Take interest in the bonds that hold us together
One of the apt remarks attributed to the British Prime Minister Harold MacMillan is that there is no time so distant as the day before yesterday. It feels only that long since Bill Clinton was president of the US, but what a distant era it now seems.
For part of the Clinton years, the US federal government ran a surplus, tax revenues exceeded spending. Such is the way with trends that many learned folk at the time saw no reason why there should not be a permanent US budget surplus, and now it is an impossible dream.
More relevant to our present predicament is one curious effect from the prospect of US surpluses. Economists worried that the financial system might grind to a halt. If the US was not borrowing, it would not have to issue any fresh bonds, the "IOUs" which governments give to people who lend them money, whether through the debt market or the post office, promising a fixed rate of interest and repayment on a certain date.
This huge stock of bonds, around $85trn, representing the total of the national debts of all the countries issuing tradeable bonds, is the staple of the financial system. Banks, pension funds and insurance companies all need bonds to provide safe income, and, possibly, capital gains.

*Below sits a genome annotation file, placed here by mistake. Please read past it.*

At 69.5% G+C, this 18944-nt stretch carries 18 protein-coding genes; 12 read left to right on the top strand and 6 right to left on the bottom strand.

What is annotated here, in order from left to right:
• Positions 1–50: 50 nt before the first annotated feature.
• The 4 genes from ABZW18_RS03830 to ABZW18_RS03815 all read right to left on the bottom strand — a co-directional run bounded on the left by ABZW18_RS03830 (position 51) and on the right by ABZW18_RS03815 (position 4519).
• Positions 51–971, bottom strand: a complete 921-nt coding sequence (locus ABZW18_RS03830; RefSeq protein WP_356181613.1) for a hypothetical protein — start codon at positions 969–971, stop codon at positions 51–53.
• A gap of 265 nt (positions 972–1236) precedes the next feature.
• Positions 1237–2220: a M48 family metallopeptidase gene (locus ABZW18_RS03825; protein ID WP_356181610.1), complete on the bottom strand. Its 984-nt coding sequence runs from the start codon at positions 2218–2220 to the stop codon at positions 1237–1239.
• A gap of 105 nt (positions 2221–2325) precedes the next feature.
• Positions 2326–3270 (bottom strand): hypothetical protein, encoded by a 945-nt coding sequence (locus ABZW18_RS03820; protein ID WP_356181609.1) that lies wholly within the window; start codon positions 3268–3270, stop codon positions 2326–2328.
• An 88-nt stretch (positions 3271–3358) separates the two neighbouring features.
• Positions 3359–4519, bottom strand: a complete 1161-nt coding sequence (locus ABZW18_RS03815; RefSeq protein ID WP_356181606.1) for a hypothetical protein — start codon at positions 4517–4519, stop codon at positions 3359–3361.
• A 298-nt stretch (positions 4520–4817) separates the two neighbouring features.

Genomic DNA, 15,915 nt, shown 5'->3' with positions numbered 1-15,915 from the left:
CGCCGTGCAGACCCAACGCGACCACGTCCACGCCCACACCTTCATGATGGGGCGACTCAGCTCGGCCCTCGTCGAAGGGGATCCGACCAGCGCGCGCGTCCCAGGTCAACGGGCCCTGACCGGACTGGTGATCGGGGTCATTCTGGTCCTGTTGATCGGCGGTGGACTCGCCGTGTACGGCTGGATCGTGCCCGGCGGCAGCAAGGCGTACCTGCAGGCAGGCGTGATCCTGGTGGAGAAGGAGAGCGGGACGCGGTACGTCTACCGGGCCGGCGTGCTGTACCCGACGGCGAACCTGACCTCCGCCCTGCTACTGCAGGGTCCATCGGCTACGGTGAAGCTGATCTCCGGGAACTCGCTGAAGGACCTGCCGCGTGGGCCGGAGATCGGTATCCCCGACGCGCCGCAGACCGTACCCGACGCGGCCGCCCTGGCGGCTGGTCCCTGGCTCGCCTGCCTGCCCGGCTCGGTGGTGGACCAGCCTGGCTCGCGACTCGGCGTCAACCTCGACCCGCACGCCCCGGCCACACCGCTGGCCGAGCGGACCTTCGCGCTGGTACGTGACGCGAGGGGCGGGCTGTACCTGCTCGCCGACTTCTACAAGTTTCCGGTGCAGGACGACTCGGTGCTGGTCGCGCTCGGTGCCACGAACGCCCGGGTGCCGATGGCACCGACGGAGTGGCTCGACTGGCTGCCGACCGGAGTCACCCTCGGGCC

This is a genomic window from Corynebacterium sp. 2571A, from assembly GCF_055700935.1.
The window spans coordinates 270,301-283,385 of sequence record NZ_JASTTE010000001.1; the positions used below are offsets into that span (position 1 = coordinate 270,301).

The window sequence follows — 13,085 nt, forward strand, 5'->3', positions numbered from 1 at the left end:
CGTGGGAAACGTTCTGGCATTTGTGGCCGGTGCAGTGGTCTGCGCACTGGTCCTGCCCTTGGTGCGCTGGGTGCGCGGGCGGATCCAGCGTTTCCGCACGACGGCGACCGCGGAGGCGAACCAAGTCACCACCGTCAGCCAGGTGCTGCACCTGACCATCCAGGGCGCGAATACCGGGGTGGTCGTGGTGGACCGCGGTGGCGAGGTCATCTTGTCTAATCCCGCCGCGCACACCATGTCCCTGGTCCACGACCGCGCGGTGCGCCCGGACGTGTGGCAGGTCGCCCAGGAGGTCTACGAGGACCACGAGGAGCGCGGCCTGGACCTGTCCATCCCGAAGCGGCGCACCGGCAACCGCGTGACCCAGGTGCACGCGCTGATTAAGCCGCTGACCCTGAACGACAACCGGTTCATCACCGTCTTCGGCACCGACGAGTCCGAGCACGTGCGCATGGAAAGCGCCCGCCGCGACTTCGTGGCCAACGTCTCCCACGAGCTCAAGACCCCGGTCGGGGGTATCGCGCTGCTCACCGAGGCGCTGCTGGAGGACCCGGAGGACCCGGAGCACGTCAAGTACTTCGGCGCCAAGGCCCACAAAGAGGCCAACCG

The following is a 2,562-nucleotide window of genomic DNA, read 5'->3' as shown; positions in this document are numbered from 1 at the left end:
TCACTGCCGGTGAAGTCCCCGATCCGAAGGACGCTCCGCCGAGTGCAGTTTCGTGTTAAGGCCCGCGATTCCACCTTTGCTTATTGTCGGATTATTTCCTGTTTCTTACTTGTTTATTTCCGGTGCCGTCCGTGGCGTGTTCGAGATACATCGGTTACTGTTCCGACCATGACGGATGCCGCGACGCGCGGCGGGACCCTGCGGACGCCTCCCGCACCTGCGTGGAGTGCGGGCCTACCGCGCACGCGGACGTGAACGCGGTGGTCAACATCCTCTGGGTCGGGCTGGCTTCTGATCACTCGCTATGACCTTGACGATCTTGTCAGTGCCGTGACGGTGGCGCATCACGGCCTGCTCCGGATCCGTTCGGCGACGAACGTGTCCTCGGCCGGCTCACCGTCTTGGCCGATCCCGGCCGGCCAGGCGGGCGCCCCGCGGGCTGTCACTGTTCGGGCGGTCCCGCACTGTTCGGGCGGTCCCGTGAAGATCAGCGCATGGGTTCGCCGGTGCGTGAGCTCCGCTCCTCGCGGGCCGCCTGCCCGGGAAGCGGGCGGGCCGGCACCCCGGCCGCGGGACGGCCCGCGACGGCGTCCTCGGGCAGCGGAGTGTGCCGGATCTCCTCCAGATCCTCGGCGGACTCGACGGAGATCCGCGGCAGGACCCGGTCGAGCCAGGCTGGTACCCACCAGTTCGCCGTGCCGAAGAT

Since the stock of savings grows as global income expands, more bonds are needed to satisfy demand. The system could not afford to have the US Government running surpluses.
Well, there is no danger of that today. Instead, the opposite danger threatens. The long war of attrition between Democrats and Republicans is casting doubt on the ability of the US ever to reduce the deficit to sustainable levels.
It may be part of a more fundamental doubt, that the great ingenious bond machine, where governments borrow, not just because they want to, but because the savers need to lend to them, is itself under threat. What happens if there are not enough willing savers to fund all the government deficits, amounting to around €5trn a year?
The governments of the eurozone face an intractable dilemma. The flight to safety means the German core can borrow 10-year money at 3%. Equalising eurozone risk would mean higher rates for them. Yet, if investors turn their backs on the bonds of Italy and Spain, the whole system could crash, just as it did in 2008, but perhaps worse.
This would be a cruel irony for Ireland. The bailout means they do not have to worry about the bond markets until 2013 at the earliest. The new one already has an upside, with the ECB dropping talk of an increase in general interest rates, and offering easier loans to the banks.
A genuine solution to the euro problem is bound to benefit the smaller members, but it could all go horribly the other way.